The Magnificat

The Gospel reading for today’s feast of the Assumption is Luke’s account of the Visitation, which ends with the words of Mary we know as the Magnificat or the Song of Mary.

“My soul proclaims the greatness of the Lord; my spirit rejoices in God my Saviour, for he has looked with favour on his lowly servant. From this day all generations will call me blessed: the Almighty has done great things for me and holy is his name. He has mercy on those who fear him in every generation. He has shown the strength of his arm and has scattered the proud in their conceit,
Casting down the mighty from their thrones and lifting up the lowly. He has filled the hungry with good thing and sent the rich away empty. He has come to the aid of his servant Israel, to remember his promise of mercy, The promise made to our ancestors, to Abraham and his children for ever.”

Father Robert Maloney, C.M., wrote this about Mary’s words: “The historical Mary experienced poverty, oppression, violence and execution of her son. Her faith is deeply rooted in that context. Before the omnipotent God, she recognizes her own ‘lowly estate.’ She is not among the world’s powerful. She is simply God’s ‘maidservant.’ But she believes that nothing is impossible for God. In the Magnificat she sings confidently that God rescues life from death, joy from sorrow, light from darkness.”

In a similar vein, the theologian Dietrich Bonhoeffer, who was executed by the Nazis, spoke these words in a sermon during Advent 1933: “The Song of Mary is the oldest Advent hymn. It is at once the most passionate, the wildest, one might even say the most revolutionary Advent hymn ever sung. This is not the gentle, tender, dreamy Mary whom we sometimes see in paintings; this is the passionate, surrendered, proud, enthusiastic Mary who speaks out here. This song has none of the sweet, nostalgic, or even playful tones of some of our Christmas carols. It is instead a hard, strong, inexorable song about collapsing thrones and humbled lords of this world, about the power of God and the powerlessness of humankind.”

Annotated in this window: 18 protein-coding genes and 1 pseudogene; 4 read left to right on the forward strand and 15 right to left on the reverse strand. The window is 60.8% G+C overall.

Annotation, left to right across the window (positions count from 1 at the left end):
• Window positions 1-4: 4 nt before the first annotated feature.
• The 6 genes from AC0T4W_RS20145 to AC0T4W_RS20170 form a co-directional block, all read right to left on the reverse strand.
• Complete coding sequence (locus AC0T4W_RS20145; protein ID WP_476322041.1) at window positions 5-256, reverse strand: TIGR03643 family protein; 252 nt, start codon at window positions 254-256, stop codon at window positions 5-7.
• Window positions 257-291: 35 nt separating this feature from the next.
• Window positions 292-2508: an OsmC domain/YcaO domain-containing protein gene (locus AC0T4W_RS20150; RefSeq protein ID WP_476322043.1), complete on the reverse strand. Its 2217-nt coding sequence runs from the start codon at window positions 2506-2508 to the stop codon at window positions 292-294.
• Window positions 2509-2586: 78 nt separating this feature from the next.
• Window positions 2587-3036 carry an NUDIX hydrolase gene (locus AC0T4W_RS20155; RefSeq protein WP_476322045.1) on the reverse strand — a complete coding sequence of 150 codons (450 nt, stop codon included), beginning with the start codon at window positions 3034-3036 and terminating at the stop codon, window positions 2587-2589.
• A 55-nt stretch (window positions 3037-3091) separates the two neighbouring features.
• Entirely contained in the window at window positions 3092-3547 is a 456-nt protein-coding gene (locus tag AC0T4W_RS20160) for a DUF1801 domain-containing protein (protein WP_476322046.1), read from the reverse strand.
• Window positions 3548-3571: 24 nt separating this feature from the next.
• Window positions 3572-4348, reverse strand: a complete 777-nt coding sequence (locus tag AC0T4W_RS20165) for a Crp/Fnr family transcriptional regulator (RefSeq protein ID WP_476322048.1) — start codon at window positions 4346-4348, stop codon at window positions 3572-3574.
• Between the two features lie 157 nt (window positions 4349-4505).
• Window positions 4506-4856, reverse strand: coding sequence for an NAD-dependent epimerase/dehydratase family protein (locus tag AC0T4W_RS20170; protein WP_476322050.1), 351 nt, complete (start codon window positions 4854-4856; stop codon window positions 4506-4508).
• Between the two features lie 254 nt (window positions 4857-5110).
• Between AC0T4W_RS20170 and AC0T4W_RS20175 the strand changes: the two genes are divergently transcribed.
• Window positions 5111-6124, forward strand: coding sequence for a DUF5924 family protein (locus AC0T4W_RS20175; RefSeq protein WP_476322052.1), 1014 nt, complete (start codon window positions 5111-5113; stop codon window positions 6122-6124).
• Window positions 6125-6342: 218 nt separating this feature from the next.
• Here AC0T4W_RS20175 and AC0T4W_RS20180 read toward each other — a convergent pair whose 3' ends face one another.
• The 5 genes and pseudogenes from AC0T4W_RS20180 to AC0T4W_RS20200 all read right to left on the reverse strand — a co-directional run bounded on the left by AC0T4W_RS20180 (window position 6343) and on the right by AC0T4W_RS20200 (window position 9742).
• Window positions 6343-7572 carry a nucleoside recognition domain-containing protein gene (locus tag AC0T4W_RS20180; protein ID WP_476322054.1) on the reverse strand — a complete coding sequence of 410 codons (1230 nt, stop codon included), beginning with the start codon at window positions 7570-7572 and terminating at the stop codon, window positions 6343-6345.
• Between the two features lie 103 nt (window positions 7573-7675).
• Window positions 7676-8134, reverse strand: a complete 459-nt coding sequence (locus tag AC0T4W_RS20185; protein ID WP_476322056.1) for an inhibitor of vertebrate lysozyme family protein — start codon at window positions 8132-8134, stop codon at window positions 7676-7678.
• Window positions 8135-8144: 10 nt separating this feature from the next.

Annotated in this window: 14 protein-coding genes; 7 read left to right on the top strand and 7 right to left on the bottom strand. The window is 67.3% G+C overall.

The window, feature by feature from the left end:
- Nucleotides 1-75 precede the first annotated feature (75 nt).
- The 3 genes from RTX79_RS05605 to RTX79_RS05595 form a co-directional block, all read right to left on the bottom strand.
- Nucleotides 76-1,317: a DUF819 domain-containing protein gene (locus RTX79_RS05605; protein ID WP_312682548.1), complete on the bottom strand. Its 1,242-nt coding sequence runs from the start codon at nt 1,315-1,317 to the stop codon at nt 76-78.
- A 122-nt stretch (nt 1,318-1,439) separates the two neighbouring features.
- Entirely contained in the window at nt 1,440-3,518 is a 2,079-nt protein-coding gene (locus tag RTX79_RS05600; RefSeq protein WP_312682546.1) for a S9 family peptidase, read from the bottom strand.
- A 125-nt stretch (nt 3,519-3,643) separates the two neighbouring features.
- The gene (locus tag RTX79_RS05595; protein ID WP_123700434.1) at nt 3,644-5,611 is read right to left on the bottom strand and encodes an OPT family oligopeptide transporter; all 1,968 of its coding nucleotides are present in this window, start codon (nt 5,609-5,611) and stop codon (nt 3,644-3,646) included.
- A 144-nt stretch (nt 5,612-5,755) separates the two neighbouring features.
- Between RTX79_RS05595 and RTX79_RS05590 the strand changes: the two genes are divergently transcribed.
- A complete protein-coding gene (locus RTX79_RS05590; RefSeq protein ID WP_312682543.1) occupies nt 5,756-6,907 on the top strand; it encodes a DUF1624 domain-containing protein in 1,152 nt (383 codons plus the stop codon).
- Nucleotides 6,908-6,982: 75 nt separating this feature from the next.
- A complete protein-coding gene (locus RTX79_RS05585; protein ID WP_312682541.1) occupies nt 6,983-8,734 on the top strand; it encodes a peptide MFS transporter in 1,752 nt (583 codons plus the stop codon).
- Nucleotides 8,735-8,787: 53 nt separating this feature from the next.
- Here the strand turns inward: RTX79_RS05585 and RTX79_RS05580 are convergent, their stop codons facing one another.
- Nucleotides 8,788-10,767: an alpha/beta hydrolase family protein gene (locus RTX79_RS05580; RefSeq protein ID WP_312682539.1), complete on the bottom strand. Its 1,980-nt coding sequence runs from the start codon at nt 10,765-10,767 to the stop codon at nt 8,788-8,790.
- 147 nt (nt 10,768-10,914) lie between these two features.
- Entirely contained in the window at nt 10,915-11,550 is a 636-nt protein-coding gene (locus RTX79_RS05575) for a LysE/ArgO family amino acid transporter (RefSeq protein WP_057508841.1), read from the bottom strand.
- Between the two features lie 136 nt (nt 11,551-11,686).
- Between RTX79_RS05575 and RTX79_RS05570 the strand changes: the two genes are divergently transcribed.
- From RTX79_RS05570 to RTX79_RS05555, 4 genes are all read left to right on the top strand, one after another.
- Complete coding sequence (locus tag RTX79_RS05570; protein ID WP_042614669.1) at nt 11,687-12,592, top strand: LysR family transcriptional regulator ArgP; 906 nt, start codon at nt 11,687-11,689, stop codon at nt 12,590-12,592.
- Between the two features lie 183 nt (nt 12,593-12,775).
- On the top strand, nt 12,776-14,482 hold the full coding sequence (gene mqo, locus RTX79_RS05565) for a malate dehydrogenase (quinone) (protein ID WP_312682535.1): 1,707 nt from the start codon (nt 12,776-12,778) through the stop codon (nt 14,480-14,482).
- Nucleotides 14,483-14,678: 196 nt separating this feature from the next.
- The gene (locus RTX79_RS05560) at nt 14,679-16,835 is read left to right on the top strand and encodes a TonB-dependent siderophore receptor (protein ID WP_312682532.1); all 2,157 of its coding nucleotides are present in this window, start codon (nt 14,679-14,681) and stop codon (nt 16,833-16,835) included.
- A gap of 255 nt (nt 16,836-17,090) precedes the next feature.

What does Mary’s Magnificant mean for us today? Look at our world. Read the newspaper and what do you see? War. Poverty. Starvation. Violence.

Mary’s Magnificat is a message of hope, a message the world so desperately needs: the message that God is still at work, even in the midst of all of this. The Magnificat promises that changes can and will happen with God at the heart of those longing and working for a more just world.

But this hope is not just a sit back and wait hope. In a world where we can easily become numb to the endless violence, poverty and war that fill the daily news, Mary’s song reminds us that we can never ignore the suffering of others if we are to be true disciples of Jesus. In the increasingly individualistic world in which we live, where there sometimes seems to be less and less willingness to reach out to others, Mary’s proclamation stands as a testimony to solidarity with the marginalized and the powerless. It calls us not to passive hope, but to action.